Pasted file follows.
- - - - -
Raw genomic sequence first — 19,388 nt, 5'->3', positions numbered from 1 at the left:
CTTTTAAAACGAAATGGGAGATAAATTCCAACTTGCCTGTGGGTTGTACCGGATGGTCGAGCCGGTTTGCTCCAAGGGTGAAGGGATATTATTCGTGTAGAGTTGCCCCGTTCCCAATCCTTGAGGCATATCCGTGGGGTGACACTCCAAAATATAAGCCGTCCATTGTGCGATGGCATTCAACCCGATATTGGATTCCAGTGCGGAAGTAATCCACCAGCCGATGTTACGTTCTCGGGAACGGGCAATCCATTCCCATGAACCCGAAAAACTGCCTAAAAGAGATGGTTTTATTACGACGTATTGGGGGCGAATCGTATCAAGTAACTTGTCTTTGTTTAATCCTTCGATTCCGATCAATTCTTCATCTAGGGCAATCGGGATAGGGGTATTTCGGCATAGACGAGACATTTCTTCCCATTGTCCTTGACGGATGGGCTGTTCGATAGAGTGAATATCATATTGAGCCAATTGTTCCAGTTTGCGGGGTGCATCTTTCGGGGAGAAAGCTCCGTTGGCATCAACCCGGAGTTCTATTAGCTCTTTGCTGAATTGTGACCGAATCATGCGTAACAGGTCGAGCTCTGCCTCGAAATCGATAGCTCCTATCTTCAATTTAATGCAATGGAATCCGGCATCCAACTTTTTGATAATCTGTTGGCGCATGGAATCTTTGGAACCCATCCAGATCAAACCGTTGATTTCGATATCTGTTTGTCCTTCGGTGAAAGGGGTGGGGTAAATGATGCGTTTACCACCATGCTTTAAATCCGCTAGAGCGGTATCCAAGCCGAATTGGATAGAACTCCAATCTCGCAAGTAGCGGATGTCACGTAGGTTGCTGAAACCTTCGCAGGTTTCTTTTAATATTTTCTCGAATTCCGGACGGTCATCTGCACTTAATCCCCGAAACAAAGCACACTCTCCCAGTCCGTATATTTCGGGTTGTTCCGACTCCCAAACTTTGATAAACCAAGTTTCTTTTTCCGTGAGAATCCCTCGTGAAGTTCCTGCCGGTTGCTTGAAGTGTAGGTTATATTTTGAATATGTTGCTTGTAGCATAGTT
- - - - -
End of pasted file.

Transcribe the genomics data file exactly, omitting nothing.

Raw genomic sequence first — 19,388 nt, 5'->3', positions numbered from 1 at the left:
CTTTTAAAACGAAATGGGAGATAAATTCCAACTTGCCTGTGGGTTGTACCGGATGGTCGAGCCGGTTTGCTCCAAGGGTGAAGGGATATTATTCGTGTAGAGTTGCCCCGTTCCCAATCCTTGAGGCATATCCGTGGGGTGACACTCCAAAATATAAGCCGTCCATTGTGCGATGGCATTCAACCCGATATTGGATTCCAGTGCGGAAGTAATCCACCAGCCGATGTTACGTTCTCGGGAACGGGCAATCCATTCCCATGAACCCGAAAAACTGCCTAAAAGAGATGGTTTTATTACGACGTATTGGGGGCGAATCGTATCAAGTAACTTGTCTTTGTTTAATCCTTCGATTCCGATCAATTCTTCATCTAGGGCAATCGGGATAGGGGTATTTCGGCATAGACGAGACATTTCTTCCCATTGTCCTTGACGGATGGGCTGTTCGATAGAGTGAATATCATATTGAGCCAATTGTTCCAGTTTGCGGGGTGCATCTTTCGGGGAGAAAGCTCCGTTGGCATCAACCCGGAGTTCTATTAGCTCTTTGCTGAATTGTGACCGAATCATGCGTAACAGGTCGAGCTCTGCCTCGAAATCGATAGCTCCTATCTTCAATTTAATGCAATGGAATCCGGCATCCAACTTTTTGATAATCTGTTGGCGCATGGAATCTTTGGAACCCATCCAGATCAAACCGTTGATTTCGATATCTGTTTGTCCTTCGGTGAAAGGGGTGGGGTAAATGATGCGTTTACCACCATGCTTTAAATCCGCTAGAGCGGTATCCAAGCCGAATTGGATAGAACTCCAATCTCGCAAGTAGCGGATGTCACGTAGGTTGCTGAAACCTTCGCAGGTTTCTTTTAATATTTTCTCGAATTCCGGACGGTCATCTGCACTTAATCCCCGAAACAAAGCACACTCTCCCAGTCCGTATATTTCGGGTTGTTCCGACTCCCAAACTTTGATAAACCAAGTTTCTTTTTCCGTGAGAATCCCTCGTGAAGTTCCTGCCGGTTGCTTGAAGTGTAGGTTATATTTTGAATATGTTGCTTGTAGCATAGTT